Tag Archives: Chippy Lane Productions

Review ‘Love Steals us from Loneliness’ Chippy Lane Productions by Lauren Ellis-Stretch



(4 / 5)


With a whole-hearted fight for love, and the striving to live better, an undercurrent of anger surges. Love Steals us from Loneliness resonates with me. I know girls who have lost more than their sunglasses down Rest Bay, if you get what I mean. And the boys who take girls down Rest Bay. Teens wholly obsessed, as well as desperately dismissing of their own sexuality. But, I also know what it feels like to be stuck in a town where you have to actively try to ‘live’ to be heard, or validated… or at least feel that way.

‘Are you enjoying?’ A pleasant, South Walian, fifty-something woman assailed us with, in the interval. My friend, Richard, and I smirked. ‘Yes,’ we are teenagers, and we know more than you think. ‘A lot of swearing.’ (I raised my eyebrows.) ‘I saw another play by the guy who wrote this! Ahh what was his name?’…’Gary Owen’ (I smiled.) ‘Ohh yeah, love, that’s the one. And we went to go and watch that one … Ohh, well I call it I-fe-jean-ia in Splott!’ ‘Ohh yeah, Ef-i-gen-ia in Splott. ‘That’s what my fancy friend calls it!’ ‘Yeah, it was great.’ I can almost imagine that this is, somewhat, an interaction that Gary Owen, in a nod to its obstructive nature could have seamlessly written – much better than how it actually happened. An illustration of youth’s cockiness, and an honest, Welsh admission of self. Together disastrous; already displayed in the infamous events that puts Bridgend ‘a known shit-hole’ on the map. But, instead he wrote Love Steals us from Loneliness – which is more entertainingly profound.

‘A strop off’ on a shit night out, steaming. It’s a Friday night in Bridgend littered by ‘Townies’ and ‘Valley Commandos’. Gary Owen’s perceptiveness to the backwards little town is unique, exposing and admiring its culture and people for all their defensive and insecurity. Owen offers a reflection of a society that challenges and adheres to everything we know it to be – I think that’s what theatre should be. Always close to home, in some respect. But why, I need ask, is this teenage obsession with love permeating through a text disputing its very significance and authenticity? Actually, it’s probably because of the imprisonment, self-deprecation, and the belief in our own insignificance that Bridgend, and South Wales alike, breeds. But, no one’s ever quick to discuss that. Act 2 is a disjointed outburst of spiting and spluttering and biting. Melancholic, life-affirming joy – like the sun’s rays landing on piles of shit. Love Steals us from Loneliness is a beautiful two-hander about survival.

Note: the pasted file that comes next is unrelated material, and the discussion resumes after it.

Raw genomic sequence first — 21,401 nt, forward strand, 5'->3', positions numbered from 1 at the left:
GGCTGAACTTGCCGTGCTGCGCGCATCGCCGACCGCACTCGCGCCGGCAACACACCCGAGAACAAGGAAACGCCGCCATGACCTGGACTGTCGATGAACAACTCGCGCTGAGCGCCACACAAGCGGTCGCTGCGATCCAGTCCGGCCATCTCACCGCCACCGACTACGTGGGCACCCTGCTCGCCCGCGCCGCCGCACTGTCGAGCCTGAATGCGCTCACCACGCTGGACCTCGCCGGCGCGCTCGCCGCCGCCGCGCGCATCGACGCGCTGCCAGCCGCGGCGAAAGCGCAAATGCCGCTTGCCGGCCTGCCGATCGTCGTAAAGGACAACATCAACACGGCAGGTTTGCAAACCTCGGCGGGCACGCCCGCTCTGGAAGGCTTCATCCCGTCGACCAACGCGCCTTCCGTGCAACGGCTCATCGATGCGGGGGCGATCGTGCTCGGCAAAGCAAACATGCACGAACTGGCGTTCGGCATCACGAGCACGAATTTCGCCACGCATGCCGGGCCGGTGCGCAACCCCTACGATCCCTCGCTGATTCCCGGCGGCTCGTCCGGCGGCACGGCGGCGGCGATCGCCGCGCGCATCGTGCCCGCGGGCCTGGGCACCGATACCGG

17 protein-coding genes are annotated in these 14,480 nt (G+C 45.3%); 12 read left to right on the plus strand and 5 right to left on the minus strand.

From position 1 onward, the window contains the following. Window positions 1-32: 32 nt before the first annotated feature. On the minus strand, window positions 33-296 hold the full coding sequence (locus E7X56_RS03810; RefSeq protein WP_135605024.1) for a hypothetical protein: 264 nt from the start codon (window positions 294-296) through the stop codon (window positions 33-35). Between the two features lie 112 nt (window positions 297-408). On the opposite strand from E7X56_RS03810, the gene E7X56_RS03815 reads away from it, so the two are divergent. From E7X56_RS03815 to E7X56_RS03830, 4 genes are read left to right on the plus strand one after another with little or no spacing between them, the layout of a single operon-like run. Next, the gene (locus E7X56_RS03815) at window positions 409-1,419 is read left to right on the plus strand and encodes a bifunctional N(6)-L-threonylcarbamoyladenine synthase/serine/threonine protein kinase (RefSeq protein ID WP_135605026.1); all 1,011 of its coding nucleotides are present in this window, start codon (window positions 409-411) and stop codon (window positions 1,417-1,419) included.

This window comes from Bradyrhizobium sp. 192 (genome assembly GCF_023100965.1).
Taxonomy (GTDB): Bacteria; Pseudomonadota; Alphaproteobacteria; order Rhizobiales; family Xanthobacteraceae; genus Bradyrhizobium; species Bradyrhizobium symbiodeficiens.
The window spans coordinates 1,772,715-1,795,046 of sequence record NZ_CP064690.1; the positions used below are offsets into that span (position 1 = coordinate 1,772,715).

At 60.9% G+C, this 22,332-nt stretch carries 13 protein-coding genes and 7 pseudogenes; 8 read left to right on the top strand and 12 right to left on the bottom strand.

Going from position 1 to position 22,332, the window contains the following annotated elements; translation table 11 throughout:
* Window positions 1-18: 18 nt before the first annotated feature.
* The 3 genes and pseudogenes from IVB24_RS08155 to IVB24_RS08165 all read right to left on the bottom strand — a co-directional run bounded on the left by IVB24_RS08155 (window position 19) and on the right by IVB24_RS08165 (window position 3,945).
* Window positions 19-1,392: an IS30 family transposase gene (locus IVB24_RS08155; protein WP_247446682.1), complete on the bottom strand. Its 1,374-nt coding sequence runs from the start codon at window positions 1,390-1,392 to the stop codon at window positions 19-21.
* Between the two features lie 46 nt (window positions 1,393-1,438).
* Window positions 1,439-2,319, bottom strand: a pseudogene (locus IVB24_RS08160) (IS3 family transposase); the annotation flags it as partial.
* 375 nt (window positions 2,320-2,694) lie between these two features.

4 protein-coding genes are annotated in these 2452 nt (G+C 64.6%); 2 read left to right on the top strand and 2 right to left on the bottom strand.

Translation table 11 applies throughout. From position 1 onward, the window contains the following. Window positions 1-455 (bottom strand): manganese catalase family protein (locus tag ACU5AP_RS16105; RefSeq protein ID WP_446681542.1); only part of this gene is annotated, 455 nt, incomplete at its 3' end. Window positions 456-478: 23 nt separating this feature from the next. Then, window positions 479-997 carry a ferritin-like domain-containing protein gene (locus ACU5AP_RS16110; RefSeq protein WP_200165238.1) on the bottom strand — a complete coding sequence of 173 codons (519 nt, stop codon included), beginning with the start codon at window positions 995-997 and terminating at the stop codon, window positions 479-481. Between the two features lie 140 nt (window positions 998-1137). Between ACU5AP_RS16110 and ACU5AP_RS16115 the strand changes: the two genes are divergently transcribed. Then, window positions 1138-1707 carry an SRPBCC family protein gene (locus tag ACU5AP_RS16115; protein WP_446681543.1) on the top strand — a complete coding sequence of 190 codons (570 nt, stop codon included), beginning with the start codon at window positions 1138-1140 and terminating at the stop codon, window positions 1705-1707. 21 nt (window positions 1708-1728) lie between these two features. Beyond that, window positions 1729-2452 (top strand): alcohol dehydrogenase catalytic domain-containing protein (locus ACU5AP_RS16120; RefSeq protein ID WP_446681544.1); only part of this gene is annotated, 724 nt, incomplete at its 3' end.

‘I’m about to make a bold statement.’ Now, normally Richard refrains from any form of judgement, or any (highly – in my experience) critical response until, at least, we’ve reached the carpark. He’s got manners, like. ‘That woman,’ he says, ‘just gave the best performance I have ever seen in my entire life.’ Emma Jane Goodwin was exceptional. Exhaustingly fuelled, anguished and unapologetic. Mags is someone we know. She is a Bridgend mum – we know them. The whole cast were captivating. Headed by the striking Evelyn Campbell squatting for a wee, and the standards didn’t slip.

Emma Bailey’s gaudy glam and desolate set design seamlessly encompasses the plays consciously empathetic adoration for its own characters. With a ‘karaoke stage’ and a platform for drunken conversations – Bridgend goes to Benidorm. But, with a stage littered by the debris of a truthful existence. It’s all revealed as just an ‘act’ of a ‘living’ that we try to create. In adolescence we try to tear everything down and in adulthood you try to hoist it back up, but it happens the other way around.

We should give our parents more credit. Mum, Dad we get why you stayed up with us from 2am-7am after that one night out. So, we get why you were angry about it – it wasn’t because you didn’t get any sleep. We’re not sorry, but thank you.

Review ‘Love Steals us from Loneliness’ Chippy Lane Productions by Troy Lenny



(4 / 5)


On Thursday I ventured to Chapter Arts Centre, Cardiff to see Love Steals us from Loneliness from Chippy Lane Productions. A teaching-tale of Love depicted in a relatable dark and drunken-night spent in the night by two long-term friends. Whilst in the park they drift from discussing: past adventures shared with each-other, slurring and slight insults and eventually their long and lustrous love which has been squeezed in seemingly for eternity.